Priests second EP, The Seduction of Kansas, released through Sister Polygon Records, is a journey into the science and politics into the art of seduction. An energetic and dynamic album, a love letter to pop-culture, art, and history, this album is layered with references beyond the internal history of the band.
The first track of the album, “Jesus’ Son” has a Lou Reed flare, featuring a character in the song, who’s semi-obsessed with violence. Similar to the protagonist of The Catcher in the Rye (1951), Holden Caulfield’s personality shows the human condition of desire for complete domination and living under an oppressive puritanical society. With that in mind, the track’s lyrical content has a sense of looming sincerity and emotional baggage that we, as a society, have yet to unpack.
Following with the theme of near dystopian Americana, the album progresses into one of the later tracks, “Control Freak”. A feedback heavy power punk piece that sticks in your throat, and evokes a sense of defensiveness and confidence. The heavier instrumentals and wild vocals layered over the tracks give an excellent sense of abandonment, while the deeper content is politically intense and anxiety affirming. The album chronicles the Millennial plight, the consistent and gnawing anxiety that just manifests itself and never disappears.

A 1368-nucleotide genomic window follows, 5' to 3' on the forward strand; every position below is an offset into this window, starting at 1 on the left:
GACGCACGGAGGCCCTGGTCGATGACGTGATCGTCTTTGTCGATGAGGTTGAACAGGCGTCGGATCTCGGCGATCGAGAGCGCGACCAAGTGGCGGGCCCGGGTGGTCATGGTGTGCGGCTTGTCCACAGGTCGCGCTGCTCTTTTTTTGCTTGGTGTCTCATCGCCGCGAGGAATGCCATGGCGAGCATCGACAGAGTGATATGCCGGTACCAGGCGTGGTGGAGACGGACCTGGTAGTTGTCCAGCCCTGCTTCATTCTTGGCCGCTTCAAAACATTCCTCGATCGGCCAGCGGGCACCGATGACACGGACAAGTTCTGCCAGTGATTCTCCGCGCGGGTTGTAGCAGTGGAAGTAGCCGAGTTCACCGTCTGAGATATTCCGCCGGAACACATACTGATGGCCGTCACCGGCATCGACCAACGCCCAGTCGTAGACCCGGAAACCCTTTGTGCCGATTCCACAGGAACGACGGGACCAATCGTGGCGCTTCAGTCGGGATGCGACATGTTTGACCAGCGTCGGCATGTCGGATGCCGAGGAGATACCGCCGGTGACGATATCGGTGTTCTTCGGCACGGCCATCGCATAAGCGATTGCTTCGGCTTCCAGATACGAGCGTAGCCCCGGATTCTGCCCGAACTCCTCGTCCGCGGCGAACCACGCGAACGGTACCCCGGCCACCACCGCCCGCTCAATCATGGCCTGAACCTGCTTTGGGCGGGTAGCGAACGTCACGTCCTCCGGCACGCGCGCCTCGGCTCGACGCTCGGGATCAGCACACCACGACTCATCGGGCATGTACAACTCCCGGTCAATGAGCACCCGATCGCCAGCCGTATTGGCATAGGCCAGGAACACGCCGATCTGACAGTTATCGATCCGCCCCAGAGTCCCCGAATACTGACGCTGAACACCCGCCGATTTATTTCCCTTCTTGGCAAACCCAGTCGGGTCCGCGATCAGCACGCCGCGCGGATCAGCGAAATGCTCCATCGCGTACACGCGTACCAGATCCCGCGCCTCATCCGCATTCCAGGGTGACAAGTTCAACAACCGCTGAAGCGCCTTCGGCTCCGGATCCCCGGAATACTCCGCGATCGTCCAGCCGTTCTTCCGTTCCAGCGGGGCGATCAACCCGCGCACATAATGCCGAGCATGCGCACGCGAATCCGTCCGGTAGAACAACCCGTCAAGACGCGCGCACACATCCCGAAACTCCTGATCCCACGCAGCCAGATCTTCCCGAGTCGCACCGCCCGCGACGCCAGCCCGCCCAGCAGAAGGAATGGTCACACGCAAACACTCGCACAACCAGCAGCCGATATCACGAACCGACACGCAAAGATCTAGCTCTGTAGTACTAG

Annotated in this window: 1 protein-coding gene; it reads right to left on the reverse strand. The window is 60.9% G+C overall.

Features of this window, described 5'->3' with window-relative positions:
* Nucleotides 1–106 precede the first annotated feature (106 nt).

The Seduction of Kansas is incredibly smart and engaging, a wonderful addition to the ongoing discussion about the current state of the union. A political powerhouse and artistic tour de force, this extended commentary deserves all the attention it gets.